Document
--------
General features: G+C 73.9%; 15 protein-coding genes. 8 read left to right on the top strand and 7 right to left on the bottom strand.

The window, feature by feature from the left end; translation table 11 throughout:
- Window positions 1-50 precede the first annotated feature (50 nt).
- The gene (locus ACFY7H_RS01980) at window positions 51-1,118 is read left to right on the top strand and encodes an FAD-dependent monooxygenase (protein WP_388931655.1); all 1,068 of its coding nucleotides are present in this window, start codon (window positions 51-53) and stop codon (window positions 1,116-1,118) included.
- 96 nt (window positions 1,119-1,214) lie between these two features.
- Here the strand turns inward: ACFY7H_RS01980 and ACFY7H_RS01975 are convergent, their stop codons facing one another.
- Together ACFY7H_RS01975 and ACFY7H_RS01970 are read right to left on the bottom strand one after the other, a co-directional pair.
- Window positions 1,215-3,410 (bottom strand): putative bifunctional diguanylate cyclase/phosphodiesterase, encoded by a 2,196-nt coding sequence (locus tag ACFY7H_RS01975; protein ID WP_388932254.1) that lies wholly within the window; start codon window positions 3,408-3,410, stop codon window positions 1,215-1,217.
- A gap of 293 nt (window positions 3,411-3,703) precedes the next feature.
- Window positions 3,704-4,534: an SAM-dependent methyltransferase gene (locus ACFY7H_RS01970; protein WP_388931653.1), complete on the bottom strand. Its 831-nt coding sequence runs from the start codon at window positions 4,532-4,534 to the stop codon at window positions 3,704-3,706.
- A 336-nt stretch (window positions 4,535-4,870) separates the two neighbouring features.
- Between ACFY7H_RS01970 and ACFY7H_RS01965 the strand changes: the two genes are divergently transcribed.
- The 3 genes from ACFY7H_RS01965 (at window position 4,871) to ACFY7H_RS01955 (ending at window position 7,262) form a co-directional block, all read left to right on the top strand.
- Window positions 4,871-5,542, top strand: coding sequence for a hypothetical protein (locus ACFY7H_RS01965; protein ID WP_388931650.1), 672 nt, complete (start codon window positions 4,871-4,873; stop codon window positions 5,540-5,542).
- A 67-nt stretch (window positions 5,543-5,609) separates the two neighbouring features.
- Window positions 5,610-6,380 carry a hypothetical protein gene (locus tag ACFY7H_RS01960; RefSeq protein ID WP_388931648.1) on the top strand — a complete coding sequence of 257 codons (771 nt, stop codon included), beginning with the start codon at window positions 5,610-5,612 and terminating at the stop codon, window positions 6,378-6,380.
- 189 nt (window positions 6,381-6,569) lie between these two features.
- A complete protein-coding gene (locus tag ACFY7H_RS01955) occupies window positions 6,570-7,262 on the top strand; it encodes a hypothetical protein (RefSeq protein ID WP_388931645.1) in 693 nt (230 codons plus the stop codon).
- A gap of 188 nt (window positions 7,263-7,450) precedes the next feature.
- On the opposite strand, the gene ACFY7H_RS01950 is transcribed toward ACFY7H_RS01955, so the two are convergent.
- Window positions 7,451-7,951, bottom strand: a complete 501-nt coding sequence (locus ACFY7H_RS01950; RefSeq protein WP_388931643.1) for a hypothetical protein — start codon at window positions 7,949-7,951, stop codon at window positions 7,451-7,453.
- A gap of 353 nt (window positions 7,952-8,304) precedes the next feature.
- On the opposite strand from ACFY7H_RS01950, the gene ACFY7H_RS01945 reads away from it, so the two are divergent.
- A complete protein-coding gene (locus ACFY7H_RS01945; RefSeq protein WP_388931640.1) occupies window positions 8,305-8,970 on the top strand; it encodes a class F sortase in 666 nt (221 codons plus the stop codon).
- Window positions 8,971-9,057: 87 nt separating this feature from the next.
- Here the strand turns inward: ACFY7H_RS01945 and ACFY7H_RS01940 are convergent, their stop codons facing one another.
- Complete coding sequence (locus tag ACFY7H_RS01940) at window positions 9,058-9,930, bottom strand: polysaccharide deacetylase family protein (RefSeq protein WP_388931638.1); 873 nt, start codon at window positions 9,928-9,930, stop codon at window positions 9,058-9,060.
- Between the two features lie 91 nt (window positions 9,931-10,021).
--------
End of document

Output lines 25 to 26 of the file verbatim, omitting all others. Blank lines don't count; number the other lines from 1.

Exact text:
- Window positions 8,971-9,057: 87 nt separating this feature from the next.
- Here the strand turns inward: ACFY7H_RS01945 and ACFY7H_RS01940 are convergent, their stop codons facing one another.